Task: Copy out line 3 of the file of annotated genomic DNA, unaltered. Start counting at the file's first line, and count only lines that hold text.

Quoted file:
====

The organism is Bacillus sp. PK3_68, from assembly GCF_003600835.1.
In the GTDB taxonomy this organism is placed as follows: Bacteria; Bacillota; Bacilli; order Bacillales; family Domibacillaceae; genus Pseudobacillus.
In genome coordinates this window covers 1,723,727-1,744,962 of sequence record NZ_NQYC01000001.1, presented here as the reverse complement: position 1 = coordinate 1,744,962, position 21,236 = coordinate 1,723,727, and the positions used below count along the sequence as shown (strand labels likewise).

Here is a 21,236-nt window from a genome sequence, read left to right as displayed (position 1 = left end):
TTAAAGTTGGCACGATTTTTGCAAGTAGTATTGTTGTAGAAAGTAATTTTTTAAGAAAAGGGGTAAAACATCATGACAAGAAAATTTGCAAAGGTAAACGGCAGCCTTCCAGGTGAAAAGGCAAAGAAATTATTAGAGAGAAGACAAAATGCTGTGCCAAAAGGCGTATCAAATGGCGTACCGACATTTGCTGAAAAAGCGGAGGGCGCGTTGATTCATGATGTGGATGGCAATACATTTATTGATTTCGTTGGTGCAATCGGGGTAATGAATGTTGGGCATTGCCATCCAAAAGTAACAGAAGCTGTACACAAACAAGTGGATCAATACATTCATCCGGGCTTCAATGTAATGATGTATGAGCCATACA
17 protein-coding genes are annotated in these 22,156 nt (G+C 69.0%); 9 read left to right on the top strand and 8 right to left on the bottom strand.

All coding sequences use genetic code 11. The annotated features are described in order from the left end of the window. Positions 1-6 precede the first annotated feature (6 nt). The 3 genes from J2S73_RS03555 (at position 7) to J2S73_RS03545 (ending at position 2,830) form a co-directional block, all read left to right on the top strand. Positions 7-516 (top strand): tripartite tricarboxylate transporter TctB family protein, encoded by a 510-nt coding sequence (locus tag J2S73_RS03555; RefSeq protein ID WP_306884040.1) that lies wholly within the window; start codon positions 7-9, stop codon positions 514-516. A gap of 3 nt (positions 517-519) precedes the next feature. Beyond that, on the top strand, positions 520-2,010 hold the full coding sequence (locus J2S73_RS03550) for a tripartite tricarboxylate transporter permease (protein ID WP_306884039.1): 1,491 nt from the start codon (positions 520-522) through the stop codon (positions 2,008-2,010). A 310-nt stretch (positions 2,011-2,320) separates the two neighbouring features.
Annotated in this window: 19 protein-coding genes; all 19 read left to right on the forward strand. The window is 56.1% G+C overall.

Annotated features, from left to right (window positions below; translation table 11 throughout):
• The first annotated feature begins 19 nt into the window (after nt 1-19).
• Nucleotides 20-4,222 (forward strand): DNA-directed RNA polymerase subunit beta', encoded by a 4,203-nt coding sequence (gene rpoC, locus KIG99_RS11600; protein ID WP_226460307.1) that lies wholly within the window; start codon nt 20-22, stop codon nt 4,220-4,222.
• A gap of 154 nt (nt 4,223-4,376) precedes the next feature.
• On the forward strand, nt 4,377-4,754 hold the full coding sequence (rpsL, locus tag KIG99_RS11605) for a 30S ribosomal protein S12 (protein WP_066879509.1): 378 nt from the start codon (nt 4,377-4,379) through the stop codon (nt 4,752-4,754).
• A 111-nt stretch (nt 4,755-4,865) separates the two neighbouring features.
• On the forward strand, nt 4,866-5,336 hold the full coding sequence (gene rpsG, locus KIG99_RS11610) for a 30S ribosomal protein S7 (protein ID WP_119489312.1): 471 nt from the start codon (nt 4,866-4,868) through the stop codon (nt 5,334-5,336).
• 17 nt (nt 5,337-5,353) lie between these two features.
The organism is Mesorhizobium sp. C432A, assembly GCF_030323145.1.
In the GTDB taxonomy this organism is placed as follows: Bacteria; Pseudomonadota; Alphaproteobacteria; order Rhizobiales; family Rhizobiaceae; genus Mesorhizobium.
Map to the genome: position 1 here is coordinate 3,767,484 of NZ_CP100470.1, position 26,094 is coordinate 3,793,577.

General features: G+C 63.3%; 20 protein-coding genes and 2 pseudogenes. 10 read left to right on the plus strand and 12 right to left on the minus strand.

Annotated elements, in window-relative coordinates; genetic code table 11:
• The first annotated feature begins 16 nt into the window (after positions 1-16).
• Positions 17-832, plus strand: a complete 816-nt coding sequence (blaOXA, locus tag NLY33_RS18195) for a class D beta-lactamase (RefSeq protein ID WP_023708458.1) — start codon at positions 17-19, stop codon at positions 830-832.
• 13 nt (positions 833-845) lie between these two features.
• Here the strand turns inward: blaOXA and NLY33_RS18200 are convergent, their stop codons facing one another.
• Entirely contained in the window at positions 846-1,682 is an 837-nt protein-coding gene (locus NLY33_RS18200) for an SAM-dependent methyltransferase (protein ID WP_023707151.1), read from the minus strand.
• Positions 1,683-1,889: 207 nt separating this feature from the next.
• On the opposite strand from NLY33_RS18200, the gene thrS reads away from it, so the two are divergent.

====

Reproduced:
In genome coordinates this window covers 1,723,727-1,744,962 of sequence record NZ_NQYC01000001.1, presented here as the reverse complement: position 1 = coordinate 1,744,962, position 21,236 = coordinate 1,723,727, and the positions used below count along the sequence as shown (strand labels likewise).